Essays: The Trip

Written October 1992

by Kenneth Lea Barbalace

Waiting, that's the way traveling in Alaska tends to be, waiting. Flying is the primary mode of traveling in this land of remoteness and isolation. In this land where the weather is cruelly fickle, depending on something as susceptible to weather as flight requires patient waiting.

My plane was delayed getting out of Seattle this morning because of air traffic control problems, then was double whammed by nature. First the plane was forced to land for inspection and repairs after flying into a flock of birds, and now it is fogged in. They say it may be running three hours late if things go well.

Seconds are ticking away at an ever slowing pace. It seems as if the clock is going to stop. They say that the plane is continuing on its way, but I'm still waiting. Tick...tick....tick.... Cloud formations come and go. I have nothing to do but watch clouds drift by. Anticipation grows when it is announced that the flight will be arriving shortly.

A Coast Guard Jayhawk Helicopter makes a slow smooth landing on the runway then taxies to its hanger. Clouds slowly move their shadows across the rocky seascape.

At long last the plane lands and taxies to the small terminal. Eager to get underway, passengers board the 737 and quickly find their seats. As soon as cargo is loaded, the plane with a big blue face on its tail is backed away from the terminal. It taxis to the end of runway which is surrounded almost entirely by water. It seems as if it isn't an airport at al, but just a large aircraft carrier.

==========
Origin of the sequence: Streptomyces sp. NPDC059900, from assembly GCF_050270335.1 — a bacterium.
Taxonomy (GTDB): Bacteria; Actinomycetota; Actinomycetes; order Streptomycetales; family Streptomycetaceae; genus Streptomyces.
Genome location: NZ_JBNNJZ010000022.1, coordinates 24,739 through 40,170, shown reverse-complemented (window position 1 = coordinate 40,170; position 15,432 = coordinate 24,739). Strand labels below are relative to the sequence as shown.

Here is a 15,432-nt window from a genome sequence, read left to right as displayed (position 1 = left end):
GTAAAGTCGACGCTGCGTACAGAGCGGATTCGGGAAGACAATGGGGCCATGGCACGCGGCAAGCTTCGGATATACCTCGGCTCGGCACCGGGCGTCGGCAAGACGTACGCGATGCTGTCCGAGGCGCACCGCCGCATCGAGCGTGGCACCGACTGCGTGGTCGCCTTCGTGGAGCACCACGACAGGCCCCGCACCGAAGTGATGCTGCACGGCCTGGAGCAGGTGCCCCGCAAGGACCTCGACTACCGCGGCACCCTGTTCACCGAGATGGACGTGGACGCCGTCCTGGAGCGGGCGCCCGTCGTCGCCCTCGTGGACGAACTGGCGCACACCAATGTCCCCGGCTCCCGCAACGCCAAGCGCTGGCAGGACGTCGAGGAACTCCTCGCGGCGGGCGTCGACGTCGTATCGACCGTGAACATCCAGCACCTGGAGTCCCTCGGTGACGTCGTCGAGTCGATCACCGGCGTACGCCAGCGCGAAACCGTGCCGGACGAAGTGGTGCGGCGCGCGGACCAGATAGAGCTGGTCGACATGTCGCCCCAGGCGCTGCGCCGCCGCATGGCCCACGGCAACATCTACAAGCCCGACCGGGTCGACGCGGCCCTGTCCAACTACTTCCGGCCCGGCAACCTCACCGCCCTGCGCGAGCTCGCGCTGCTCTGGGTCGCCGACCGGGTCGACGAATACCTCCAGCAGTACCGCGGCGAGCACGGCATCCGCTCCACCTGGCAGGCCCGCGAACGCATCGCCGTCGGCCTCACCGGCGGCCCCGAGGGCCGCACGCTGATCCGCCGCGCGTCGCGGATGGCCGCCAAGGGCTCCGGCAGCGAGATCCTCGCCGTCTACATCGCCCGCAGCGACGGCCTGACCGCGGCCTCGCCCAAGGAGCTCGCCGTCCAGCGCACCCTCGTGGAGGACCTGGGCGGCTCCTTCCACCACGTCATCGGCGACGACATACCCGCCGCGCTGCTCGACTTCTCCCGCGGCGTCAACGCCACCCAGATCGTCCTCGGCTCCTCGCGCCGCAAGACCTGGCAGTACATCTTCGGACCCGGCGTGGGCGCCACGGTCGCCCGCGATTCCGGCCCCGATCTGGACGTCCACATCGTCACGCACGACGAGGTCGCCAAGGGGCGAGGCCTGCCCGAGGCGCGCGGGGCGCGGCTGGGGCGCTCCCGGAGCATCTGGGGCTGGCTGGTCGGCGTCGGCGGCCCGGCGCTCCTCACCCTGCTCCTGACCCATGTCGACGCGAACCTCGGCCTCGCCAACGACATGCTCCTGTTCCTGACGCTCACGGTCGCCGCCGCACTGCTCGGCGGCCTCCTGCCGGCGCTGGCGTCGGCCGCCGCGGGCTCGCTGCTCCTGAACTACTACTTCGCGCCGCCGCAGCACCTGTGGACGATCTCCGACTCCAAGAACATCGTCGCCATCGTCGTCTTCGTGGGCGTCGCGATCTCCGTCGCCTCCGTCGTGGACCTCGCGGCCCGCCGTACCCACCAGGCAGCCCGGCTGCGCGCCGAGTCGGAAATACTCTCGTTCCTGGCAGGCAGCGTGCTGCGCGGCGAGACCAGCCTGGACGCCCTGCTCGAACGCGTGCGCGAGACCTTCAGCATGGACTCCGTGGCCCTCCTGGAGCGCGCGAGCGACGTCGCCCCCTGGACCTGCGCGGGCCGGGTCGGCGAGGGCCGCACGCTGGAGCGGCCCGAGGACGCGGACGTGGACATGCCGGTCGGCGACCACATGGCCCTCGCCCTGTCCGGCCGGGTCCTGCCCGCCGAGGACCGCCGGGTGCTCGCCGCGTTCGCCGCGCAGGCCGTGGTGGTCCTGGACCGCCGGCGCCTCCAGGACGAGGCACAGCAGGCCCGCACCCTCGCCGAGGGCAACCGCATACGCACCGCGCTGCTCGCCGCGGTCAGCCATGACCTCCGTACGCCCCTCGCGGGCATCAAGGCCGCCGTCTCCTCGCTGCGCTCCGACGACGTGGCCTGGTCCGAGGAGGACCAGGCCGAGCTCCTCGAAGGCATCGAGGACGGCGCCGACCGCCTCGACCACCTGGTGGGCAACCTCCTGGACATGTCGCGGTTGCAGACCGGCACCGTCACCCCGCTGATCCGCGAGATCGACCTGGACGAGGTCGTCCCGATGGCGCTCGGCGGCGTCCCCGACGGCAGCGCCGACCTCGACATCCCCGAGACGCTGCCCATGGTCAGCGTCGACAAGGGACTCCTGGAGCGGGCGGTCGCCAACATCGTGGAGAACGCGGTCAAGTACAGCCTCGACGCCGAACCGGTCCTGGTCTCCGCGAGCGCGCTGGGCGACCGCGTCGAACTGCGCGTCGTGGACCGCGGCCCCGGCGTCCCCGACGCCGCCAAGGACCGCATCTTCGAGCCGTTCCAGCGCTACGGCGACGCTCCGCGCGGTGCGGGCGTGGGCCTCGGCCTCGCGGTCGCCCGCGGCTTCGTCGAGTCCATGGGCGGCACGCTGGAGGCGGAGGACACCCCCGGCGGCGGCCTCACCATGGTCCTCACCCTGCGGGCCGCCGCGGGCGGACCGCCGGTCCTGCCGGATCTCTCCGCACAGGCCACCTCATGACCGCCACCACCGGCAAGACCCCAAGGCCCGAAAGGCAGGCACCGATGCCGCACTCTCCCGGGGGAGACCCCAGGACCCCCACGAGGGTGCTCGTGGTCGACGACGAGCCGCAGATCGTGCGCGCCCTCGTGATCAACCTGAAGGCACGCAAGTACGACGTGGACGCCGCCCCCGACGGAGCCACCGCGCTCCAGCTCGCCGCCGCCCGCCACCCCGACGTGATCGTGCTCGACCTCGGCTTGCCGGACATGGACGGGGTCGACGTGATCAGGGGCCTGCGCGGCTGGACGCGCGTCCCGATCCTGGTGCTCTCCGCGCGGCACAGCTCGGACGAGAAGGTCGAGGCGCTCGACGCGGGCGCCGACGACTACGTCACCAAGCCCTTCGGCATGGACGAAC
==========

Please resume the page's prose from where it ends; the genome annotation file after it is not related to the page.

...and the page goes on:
All of the available runway is used in take off. The airport slowly falls away from the plane as the world and mountains around become smaller. Finally I have begun my first trip off the island which I moved to some time ago.

A question now exists, will I be able to catch my next flight or will I have to spend the night in Juneau? I am tired of waiting, I have places to be, meetings to attend. Alas it doesn't matter. If I don't make it on time all will understand, this is the way of travel in this vast land.

They held my next flight for me, thank goodness. My luggage however will have to catch a later flight. The travel agent must have been joking when she asked me if I wanted a window or an isle seat. This plane is only has four seats, and one of those seats is removed for cargo.

The tiny Piper Archie II is almost airborne before it reaches the runway. It is a cold but beautiful flight. never do we fly above the mountains, instead swooping between them following the water way of the Inside Passage. Glaciers carve their way down the sides of mountains we pass. After nearly an hour of flight we arrive in Haines, its runway half under construction, and there is barely enough room to land.

There isn't a terminal here just a gas pump and a few small hangers. A van meets the plane to pick up the only other passenger and exchange some cargo. Never before have I helped unload a plane. After a quick refueling we are underway once again.

In no time at all the town of Skagway comes into sight. Like most places in Alaska it is tiny. Sandwiched between two mountains and the Inside Passage, Skagway's airport appears to run the entire length of town. After collecting my belongings I depart the plane and head on my way, thankful to have completed my trip.

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